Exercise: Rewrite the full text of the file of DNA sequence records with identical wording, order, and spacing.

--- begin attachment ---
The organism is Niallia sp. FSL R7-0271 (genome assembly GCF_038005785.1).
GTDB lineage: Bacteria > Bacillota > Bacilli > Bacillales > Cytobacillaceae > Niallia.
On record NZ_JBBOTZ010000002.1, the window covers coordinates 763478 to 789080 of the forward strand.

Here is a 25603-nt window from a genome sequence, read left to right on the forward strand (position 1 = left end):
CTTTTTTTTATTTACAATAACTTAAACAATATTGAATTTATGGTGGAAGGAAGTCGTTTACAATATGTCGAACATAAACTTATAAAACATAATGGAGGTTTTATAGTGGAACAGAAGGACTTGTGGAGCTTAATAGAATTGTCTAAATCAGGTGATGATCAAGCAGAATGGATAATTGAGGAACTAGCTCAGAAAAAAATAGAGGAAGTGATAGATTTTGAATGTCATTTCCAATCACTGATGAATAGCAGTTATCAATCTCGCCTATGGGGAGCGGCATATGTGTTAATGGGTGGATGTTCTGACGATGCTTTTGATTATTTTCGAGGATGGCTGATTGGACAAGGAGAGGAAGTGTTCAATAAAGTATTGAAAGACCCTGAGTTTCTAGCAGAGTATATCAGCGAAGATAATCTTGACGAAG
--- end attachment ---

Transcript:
The organism is Niallia sp. FSL R7-0271 (genome assembly GCF_038005785.1).
GTDB lineage: Bacteria > Bacillota > Bacilli > Bacillales > Cytobacillaceae > Niallia.
On record NZ_JBBOTZ010000002.1, the window covers coordinates 763478 to 789080 of the forward strand.

Here is a 25603-nt window from a genome sequence, read left to right on the forward strand (position 1 = left end):
CTTTTTTTTATTTACAATAACTTAAACAATATTGAATTTATGGTGGAAGGAAGTCGTTTACAATATGTCGAACATAAACTTATAAAACATAATGGAGGTTTTATAGTGGAACAGAAGGACTTGTGGAGCTTAATAGAATTGTCTAAATCAGGTGATGATCAAGCAGAATGGATAATTGAGGAACTAGCTCAGAAAAAAATAGAGGAAGTGATAGATTTTGAATGTCATTTCCAATCACTGATGAATAGCAGTTATCAATCTCGCCTATGGGGAGCGGCATATGTGTTAATGGGTGGATGTTCTGACGATGCTTTTGATTATTTTCGAGGATGGCTGATTGGACAAGGAGAGGAAGTGTTCAATAAAGTATTGAAAGACCCTGAGTTTCTAGCAGAGTATATCAGCGAAGATAATCTTGACGAAG